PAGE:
Bank of Cyprus posts €19 million third-quarter profit


The Bank of Cyprus has posted an after-tax profit of €19 million for the third quarter of 2021, with after-tax profit reaching €20 million for the first nine months of the year, it announced on Tuesday.

“As the strong recovery in economic activity continued into the third quarter of the year, we continued to deliver against our medium-term strategic targets,” CEO Panicos Nicolaou said.

The bank’s total Q3 income came up to €139 million, an 8 per cent reduction over the previous quarter, partially attributed to the completion of the Helix 2 deal which saw the sale of loan portfolios with a total gross book value of €1.339 billion, of which €1.311 billion related to non-performing exposures.

Third-quarter operating profit stands at €41 million, while profit after tax and before non-recurring items came up to €13 million for the third quarter and €63 million for the first nine months of the year.

“Earlier this month, we reached a milestone agreement for the sale of €0.6 billion NPEs in Project Helix 3, reducing our pro forma NPE ratio to single digits of 8.6 per cent a year earlier than anticipated, in a profitable and capital accretive transaction,” Nicolaou said.

“Overall, since the peak in 2014, we have now reduced the stock of NPEs by €14.1 bn or 94 per cent to less than €1 bn and the NPE ratio by 54 percentage points, from 63 per cent to less than 9 per cent on a pro forma basis,” Nicolaou added.

The CEO explained that the bank’s cost of risk stands at 66 basis points for the period between the beginning of the year to date, while the performance of the loans under expired payment deferrals remains strong.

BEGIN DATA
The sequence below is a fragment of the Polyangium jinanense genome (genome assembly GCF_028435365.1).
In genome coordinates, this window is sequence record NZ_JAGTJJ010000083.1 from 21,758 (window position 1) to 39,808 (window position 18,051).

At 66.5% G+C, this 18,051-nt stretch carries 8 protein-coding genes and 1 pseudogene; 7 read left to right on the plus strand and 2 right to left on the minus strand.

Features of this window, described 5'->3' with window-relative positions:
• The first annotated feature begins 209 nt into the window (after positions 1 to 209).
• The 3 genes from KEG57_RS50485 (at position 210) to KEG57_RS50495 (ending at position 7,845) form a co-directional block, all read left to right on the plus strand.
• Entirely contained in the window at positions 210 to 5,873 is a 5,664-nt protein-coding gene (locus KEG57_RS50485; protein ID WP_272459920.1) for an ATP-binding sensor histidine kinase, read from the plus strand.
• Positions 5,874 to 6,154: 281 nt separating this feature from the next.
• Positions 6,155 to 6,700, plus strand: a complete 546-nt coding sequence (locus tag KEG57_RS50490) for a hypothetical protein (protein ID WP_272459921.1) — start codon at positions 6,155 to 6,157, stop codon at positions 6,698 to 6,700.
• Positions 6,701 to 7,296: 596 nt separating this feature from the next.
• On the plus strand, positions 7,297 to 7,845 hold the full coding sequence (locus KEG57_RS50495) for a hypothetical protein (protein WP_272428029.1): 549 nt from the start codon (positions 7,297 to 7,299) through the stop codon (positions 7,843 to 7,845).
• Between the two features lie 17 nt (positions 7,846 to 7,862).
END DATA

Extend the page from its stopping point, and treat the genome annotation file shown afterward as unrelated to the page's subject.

On the bank’s reported profit of €20 million for the first nine months of the year, Nicolaou said this was affected by both restructuring expenses and NPE sales.

“Recurring profit, a more indicative measure of our performance, totalled €64 million year to date,” Nicolaou stated, adding that “revenues remain stable despite the impact of the derecognition of non-performing loans following the completion of Helix 2 at the end of June”.

The bank’s cost-to-income ratio (excluding levies and contributions) for the first nine months of the year stands at 61 per cent, with it aiming to reduce this to a percentage in the mid 50s in the medium term.

Regarding the Bank of Cyprus’ capital position, its capital ratio for the Total Capital ratio was 20.4 per cent, while its CET1 ratio stood at 15.3 per cent.

Finally, the bank also gave €1.3 billion of new loans in the first three quarters of the year, a 35 per cent year-on-year increase.

“We remain committed to being part of the country’s economic growth, which is expected to fully offset the contraction in 2020 by the end of the year, and, with the implementation of the Cyprus Recovery and Resilience Plan, is expected to be sustained at pre-pandemic levels. At the same time, we remain focused and on track with achieving our medium-term targets,” Nicolaou concluded.

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